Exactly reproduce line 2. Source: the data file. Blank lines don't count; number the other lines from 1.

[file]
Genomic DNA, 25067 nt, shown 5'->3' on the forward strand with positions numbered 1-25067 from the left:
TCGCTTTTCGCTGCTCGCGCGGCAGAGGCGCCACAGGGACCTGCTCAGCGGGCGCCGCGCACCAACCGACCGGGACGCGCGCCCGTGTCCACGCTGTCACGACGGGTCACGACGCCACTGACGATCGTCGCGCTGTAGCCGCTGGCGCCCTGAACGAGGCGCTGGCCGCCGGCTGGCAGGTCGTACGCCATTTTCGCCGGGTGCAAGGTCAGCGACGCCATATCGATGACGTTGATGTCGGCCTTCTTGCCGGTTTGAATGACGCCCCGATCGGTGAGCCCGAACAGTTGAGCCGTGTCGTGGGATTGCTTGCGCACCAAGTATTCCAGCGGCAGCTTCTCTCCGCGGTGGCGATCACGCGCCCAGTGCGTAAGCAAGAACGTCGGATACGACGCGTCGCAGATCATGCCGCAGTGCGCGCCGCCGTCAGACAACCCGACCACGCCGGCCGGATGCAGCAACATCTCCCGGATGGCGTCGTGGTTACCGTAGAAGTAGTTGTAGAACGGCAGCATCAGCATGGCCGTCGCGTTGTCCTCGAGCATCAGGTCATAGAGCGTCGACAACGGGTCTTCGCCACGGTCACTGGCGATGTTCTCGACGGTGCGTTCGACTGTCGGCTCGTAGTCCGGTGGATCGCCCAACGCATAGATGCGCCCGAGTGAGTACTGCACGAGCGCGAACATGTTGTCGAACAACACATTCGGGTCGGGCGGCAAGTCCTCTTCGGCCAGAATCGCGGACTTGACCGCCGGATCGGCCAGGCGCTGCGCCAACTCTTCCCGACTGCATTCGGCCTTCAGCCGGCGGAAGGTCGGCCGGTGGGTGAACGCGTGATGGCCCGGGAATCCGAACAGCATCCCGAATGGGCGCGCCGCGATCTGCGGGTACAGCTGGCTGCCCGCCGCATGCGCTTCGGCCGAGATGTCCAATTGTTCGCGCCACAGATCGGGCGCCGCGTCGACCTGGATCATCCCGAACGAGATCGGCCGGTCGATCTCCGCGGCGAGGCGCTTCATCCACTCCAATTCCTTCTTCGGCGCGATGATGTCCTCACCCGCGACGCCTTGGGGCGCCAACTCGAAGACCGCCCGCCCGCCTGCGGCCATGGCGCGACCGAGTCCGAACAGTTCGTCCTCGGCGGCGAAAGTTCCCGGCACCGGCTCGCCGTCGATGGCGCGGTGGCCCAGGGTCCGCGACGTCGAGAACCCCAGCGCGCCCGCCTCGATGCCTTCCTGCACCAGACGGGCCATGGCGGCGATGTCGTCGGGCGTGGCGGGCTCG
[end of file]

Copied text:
TCGCTTTTCGCTGCTCGCGCGGCAGAGGCGCCACAGGGACCTGCTCAGCGGGCGCCGCGCACCAACCGACCGGGACGCGCGCCCGTGTCCACGCTGTCACGACGGGTCACGACGCCACTGACGATCGTCGCGCTGTAGCCGCTGGCGCCCTGAACGAGGCGCTGGCCGCCGGCTGGCAGGTCGTACGCCATTTTCGCCGGGTGCAAGGTCAGCGACGCCATATCGATGACGTTGATGTCGGCCTTCTTGCCGGTTTGAATGACGCCCCGATCGGTGAGCCCGAACAGTTGAGCCGTGTCGTGGGATTGCTTGCGCACCAAGTATTCCAGCGGCAGCTTCTCTCCGCGGTGGCGATCACGCGCCCAGTGCGTAAGCAAGAACGTCGGATACGACGCGTCGCAGATCATGCCGCAGTGCGCGCCGCCGTCAGACAACCCGACCACGCCGGCCGGATGCAGCAACATCTCCCGGATGGCGTCGTGGTTACCGTAGAAGTAGTTGTAGAACGGCAGCATCAGCATGGCCGTCGCGTTGTCCTCGAGCATCAGGTCATAGAGCGTCGACAACGGGTCTTCGCCACGGTCACTGGCGATGTTCTCGACGGTGCGTTCGACTGTCGGCTCGTAGTCCGGTGGATCGCCCAACGCATAGATGCGCCCGAGTGAGTACTGCACGAGCGCGAACATGTTGTCGAACAACACATTCGGGTCGGGCGGCAAGTCCTCTTCGGCCAGAATCGCGGACTTGACCGCCGGATCGGCCAGGCGCTGCGCCAACTCTTCCCGACTGCATTCGGCCTTCAGCCGGCGGAAGGTCGGCCGGTGGGTGAACGCGTGATGGCCCGGGAATCCGAACAGCATCCCGAATGGGCGCGCCGCGATCTGCGGGTACAGCTGGCTGCCCGCCGCATGCGCTTCGGCCGAGATGTCCAATTGTTCGCGCCACAGATCGGGCGCCGCGTCGACCTGGATCATCCCGAACGAGATCGGCCGGTCGATCTCCGCGGCGAGGCGCTTCATCCACTCCAATTCCTTCTTCGGCGCGATGATGTCCTCACCCGCGACGCCTTGGGGCGCCAACTCGAAGACCGCCCGCCCGCCTGCGGCCATGGCGCGACCGAGTCCGAACAGTTCGTCCTCGGCGGCGAAAGTTCCCGGCACCGGCTCGCCGTCGATGGCGCGGTGGCCCAGGGTCCGCGACGTCGAGAACCCCAGCGCGCCCGCCTCGATGCCTTCCTGCACCAGACGGGCCATGGCGGCGATGTCGTCGGGCGTGGCGGGCTCG